I recently read “Why Test For Proportional Hazards” by Stensrud et al. The article describes why hazard ratios are usually not proportional for medical interventions, and continues to say that when the proportional hazard assumption fails the standard errors of the Cox model with more than one covariate will be biased. The authors also warn that tests for proportional hazard violations may be underpowered and that large p-values can lull analysts into a false sense of satisfied assumptions.

To circumvent the test of proportional hazards, the authors suggest bootstrapping the Cox coefficients to give a better estimate of standard error but they don’t describe the exact bootstrap procedure. Would the following bootstrap procedure properly estimate confidence intervals without relying on the proportional hazards assumption? Are there better procedures for confidence interval estimation?

```
library(boot)
library(survival)
set.seed(42)
boot.cox <- function(df, indices) {
samples <- df[indices, ]
fit <- coxph(Surv(time, status) ~ age + factor(sex), data=samples)
coef(fit)
}
lung.boot <- boot(lung, boot.cox, 2000)
boot.ci(lung.boot, index = 1, type = "bca")
boot.ci(lung.boot, index = 2, type = "bca")
```

I’m also curious what others have to say about testing for the proportional hazards assumption, as it seems to be common practice from the tutorials and textbook discussions of Cox regression that I’ve seen.

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yes, it’s a good point. Assessment of the assumption often ends up in a supplementary doc, or maybe only the reviewers see it. I think the idea is not to “solve” non-proportional hazards but to model it, and present it

edit: just a quick google search: “However, if this assumption is violated,it does not necessarily prevent analyst from using Cox model. The current paper presents two ways of model modification in case of non-proportional hazards: introducing interactionsof selected covariates with function of time and stratification model” https://www.lexjansen.com/phuse/2013/sp/SP07.pdf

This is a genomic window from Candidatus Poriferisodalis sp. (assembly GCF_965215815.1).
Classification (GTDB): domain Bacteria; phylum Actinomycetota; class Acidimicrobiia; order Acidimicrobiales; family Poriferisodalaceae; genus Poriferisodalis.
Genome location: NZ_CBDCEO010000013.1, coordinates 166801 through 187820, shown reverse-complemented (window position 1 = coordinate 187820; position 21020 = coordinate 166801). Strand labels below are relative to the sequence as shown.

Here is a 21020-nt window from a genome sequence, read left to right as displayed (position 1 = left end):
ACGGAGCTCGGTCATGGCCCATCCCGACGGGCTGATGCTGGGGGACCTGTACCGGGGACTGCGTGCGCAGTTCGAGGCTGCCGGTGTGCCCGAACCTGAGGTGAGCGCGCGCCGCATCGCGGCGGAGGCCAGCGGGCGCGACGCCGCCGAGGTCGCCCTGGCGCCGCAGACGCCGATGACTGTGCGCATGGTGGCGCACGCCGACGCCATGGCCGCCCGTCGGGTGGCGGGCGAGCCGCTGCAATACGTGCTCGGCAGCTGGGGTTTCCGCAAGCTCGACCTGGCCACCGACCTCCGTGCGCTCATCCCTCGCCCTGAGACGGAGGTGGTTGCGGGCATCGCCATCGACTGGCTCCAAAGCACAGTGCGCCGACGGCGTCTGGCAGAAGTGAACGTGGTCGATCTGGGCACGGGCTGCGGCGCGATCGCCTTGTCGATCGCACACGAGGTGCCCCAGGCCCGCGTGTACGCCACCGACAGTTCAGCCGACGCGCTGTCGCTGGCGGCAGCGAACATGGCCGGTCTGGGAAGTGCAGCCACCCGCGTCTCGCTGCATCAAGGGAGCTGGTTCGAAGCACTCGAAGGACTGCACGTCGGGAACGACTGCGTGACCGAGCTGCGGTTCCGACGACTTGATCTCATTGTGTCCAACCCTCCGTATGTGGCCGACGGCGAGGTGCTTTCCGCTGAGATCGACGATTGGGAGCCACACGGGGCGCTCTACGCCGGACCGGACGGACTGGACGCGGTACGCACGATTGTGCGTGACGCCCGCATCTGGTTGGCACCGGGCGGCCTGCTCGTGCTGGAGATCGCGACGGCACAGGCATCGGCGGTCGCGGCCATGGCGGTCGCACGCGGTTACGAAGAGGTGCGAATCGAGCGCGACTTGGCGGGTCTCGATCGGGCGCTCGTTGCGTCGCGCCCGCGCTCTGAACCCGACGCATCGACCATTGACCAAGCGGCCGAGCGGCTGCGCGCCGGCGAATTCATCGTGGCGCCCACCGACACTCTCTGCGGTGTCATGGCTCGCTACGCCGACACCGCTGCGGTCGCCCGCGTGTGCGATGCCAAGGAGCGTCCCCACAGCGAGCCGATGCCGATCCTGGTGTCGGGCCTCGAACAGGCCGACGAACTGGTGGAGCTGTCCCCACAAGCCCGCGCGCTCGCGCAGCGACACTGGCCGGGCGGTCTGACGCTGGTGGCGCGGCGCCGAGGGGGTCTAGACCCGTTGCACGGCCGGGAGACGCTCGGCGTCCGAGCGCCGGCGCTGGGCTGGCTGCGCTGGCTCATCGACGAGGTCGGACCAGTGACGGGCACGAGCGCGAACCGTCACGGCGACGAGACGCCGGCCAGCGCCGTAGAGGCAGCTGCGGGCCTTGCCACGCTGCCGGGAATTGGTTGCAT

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This seems incredibly strange to me for two reasons:

- If the model doesn’t fit the data, the coefficients don’t mean what you think they mean and bootstrapping doesn’t solve that problem
- If all you want to do is to get standard errors that are robust to model specification (and again want to ignore the problem with interpreting the \beta s), you can instantly get the answer with the robust sandwich estimator which is easy to use in
`R`

and other systems

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The estimate from the proportional model can be interpreted as some weighted average of the time dependent parameter. Bootstrap is then used to the SD for this average

What is the reason you would want to do that?

Not sure that I will do that but it is nice to know that one gets some average with some uncertainty. Personally I think that non proportionality is interesting because it may reveal something about the association, eg that the effect of some intervention decreases over time. Btw I cannot remember the methodological paper that shows that one gets an average over time, I think the first author name is something like Xu or Xi

Michael Schemper has a good paper about that. But another angle is that if PH is not known to hold, just spend extra parameters to capture this uncertainty, e.g., add treatment x log time as a time-dependent covariate.

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Thanks! I’ll look it up. Do you think that log time is good if follow up begins at zero or do you prefer some other simple function of time. Maybe a spline or fractorial polynomial perhaps. Cheers

A spline is best, if you have the number of events to support it. There are many new ways to do this with the `rstanarm`

survival package in R. Robert Gray had a nice paper on penalized splines in modeling non-PH: https://www.tandfonline.com/doi/abs/10.1080/01621459.1992.10476248

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